Traditionally, growing your own herbs and veggies was reserved for those with the luxury of outdoor space and abundant light.
Now there are a number of new, high-tech indoor gardening systems that allow apartment dwellers with limited light, or those aching to gardening before the season starts, a chance to grow their own greens.
For many households sheltering in place, with limited access to perishable foods, the devices can also provide a source of fresh herbs and vegetables, as well as a chance to enjoy growing something.
And novices needn’t worry: These automated growing systems are relatively foolproof, with pre-planted “seed pods,” auto-timed lights, even smartphone apps and Alexa interfaces to help you through the process.
“It’s sort of like the K-cup model for growing,” explains Paul Rabaut, marketing director at AeroGarden, which makes a range of indoor growing systems that use seed pods, which are inserted into the electronic growing machine, not unlike inserting a capsule into a coffee machine.
“Our mission is to allow people access to freshly grown herbs and veggies all year round, even without a yard or much light. It’s easy to be successful and there are no messy bags of soil to lug,” explains Rabaut.
Like a number of these systems, AeroGarden uses hydroponics, a method of growing that uses only water and liquid nutrients, not the soil used in traditional gardening. Seeds come embedded in a plug of peat, nestled inside a tidy capsule pre-labeled with the name of the plant, how tall it’s expected to grow and in how many days.
All that’s required is to add water and nutrients periodically, and the rest is automated.
Indoor gardeners can expect their first harvest in a matter of weeks.
After two or three months, the seed pod needs to be replaced — or planted in traditional soil to continue growing — and another pod can be inserted in the system. As with coffee capsules, the plastic seed pods are recyclable, Rabaut says, adding that AeroGarden pod trays can be swapped out for a seedling tray that lets people start many more plants at once.
Another popular growing system is Click and Grow. And big names like Samsung, LG and IKEA have also worked on developing automated indoor growing systems.
“We have a new competitor coming on the market every week or two somewhere in the world,” says Martin Laidla, public relations manager for the Estonia-based Click and Grow, whose biggest market is North America.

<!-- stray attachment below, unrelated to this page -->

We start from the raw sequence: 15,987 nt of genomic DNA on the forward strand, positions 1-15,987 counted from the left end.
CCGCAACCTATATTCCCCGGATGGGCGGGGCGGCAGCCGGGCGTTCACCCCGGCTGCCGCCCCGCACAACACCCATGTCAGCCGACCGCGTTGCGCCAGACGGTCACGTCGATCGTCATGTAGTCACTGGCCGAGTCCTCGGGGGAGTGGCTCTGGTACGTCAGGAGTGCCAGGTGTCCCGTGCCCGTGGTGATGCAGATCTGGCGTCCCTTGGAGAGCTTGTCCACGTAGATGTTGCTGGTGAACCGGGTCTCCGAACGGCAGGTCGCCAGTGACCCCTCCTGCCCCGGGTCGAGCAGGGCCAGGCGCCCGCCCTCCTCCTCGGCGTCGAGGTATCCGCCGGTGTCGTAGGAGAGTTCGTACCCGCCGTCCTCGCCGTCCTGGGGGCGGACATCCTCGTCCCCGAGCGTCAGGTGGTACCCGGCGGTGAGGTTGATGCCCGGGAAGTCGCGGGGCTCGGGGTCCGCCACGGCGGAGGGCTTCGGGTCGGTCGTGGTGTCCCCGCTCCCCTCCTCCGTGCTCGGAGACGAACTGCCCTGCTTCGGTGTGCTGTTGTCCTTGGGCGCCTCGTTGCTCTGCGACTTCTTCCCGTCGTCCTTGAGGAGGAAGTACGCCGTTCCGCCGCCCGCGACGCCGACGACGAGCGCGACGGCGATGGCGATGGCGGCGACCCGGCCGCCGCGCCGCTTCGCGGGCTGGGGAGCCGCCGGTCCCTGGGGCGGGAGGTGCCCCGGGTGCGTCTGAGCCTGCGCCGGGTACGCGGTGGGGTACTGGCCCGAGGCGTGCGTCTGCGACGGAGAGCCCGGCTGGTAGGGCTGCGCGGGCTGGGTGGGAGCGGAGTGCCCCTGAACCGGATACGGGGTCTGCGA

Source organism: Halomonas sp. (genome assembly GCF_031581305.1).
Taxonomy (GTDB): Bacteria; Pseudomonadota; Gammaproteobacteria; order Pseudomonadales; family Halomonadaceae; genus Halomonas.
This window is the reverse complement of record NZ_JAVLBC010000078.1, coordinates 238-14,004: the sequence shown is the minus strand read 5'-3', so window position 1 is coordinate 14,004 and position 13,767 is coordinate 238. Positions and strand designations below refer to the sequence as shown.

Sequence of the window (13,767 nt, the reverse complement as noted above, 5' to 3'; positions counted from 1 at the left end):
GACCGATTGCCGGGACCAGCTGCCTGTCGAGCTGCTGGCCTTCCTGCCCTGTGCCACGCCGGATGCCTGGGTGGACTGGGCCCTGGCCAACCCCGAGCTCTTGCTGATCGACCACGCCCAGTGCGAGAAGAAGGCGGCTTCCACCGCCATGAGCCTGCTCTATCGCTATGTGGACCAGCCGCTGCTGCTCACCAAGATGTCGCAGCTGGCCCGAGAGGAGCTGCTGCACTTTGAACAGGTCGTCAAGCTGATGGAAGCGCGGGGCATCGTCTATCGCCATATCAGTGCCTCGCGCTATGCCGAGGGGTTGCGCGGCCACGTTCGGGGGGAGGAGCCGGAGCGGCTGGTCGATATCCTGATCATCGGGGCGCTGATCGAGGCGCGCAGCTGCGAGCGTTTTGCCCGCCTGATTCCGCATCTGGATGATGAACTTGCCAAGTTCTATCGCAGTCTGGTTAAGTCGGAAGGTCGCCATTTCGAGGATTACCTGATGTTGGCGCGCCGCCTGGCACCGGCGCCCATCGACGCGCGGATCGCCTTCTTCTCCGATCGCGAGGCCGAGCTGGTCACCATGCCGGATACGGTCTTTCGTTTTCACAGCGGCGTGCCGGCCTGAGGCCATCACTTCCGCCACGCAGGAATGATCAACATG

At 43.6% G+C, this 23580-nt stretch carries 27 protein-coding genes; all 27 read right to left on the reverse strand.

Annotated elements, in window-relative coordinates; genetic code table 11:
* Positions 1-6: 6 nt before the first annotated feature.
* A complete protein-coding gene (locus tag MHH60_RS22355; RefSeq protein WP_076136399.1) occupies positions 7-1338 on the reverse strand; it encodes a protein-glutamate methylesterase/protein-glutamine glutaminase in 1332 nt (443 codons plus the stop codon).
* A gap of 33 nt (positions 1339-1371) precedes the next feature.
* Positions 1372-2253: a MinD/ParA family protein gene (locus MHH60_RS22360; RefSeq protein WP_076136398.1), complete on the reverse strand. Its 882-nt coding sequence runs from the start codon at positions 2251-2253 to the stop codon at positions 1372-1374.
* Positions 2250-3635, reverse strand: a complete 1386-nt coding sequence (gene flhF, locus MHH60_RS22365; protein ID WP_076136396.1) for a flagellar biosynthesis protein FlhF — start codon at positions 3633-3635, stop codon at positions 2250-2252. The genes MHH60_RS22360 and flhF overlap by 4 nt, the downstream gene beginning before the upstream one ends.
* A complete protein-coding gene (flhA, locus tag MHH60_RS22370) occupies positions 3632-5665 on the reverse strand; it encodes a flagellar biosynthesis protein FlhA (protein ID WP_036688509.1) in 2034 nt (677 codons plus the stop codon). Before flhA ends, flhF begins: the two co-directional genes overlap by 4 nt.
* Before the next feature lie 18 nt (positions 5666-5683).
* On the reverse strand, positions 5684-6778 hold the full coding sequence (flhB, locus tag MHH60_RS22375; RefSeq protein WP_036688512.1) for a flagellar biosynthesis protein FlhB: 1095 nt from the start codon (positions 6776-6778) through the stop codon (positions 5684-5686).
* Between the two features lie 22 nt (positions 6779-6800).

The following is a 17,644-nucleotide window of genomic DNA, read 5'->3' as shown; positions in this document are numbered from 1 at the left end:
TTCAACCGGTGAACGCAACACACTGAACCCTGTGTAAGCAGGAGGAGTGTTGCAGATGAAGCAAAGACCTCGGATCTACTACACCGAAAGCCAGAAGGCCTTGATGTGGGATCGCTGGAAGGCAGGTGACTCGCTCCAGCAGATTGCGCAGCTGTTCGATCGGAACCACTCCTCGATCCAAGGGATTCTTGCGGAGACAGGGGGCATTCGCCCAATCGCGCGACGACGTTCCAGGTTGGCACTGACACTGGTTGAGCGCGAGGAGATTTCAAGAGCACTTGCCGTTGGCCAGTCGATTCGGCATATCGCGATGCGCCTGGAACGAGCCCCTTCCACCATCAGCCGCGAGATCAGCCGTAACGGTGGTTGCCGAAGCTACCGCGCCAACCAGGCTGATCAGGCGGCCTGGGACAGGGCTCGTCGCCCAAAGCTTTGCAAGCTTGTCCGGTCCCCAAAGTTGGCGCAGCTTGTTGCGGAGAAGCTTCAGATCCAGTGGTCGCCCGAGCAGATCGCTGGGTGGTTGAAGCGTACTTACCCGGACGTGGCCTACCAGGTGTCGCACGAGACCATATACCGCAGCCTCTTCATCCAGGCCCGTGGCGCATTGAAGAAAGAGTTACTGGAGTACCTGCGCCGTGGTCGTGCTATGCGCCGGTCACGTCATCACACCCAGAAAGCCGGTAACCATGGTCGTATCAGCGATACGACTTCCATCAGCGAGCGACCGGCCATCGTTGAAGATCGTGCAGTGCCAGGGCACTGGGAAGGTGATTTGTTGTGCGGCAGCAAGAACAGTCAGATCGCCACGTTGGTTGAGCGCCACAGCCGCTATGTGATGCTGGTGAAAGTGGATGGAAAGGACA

“We call this ‘hyper-local gardening’ since you can do the growing right in your kitchen, but some systems are definitely better than others. It’s easy to put together a plastic base and light, but it’s the quality of the growing medium and the growing technology, and of course the light, that’s really the trick,” says Laidla.
Marc Hachadourian, director of glass house horticulture at the New York Botanical Garden, says, “Technology has invaded every aspect of our lives, so it was only a matter of time until technology entered into gardening.”
“LED light technology was really the game changer, with better quality plant lights available in all different sizes,’’ he says. “Now you can even buy tiny clip-on plant lights for your African Violet, or plant lights that are the size of desk lamps. They used to be enormous things.”
But just as coffee capsules aren’t for everyone, neither are these growing systems, which can seem sterile to those used to gardening the old-fashioned way.
“I’ve seen novices grow wonderful plants using these systems,” says Hachadourian. But he adds, “There’s still something for getting your hands in the dirt. If you just plug it in and watch it grow, there’s no interaction there.”
He says that with good-quality modern plant lights, people can also grow plants in soil indoors without a high-tech system, while getting hands-on enjoyment. “It’s like cooking. Sometimes it’s good to get your hands dirty,” he says.
This story has been corrected to show that Martin Laidla’s title is public relations manager, not marketing director.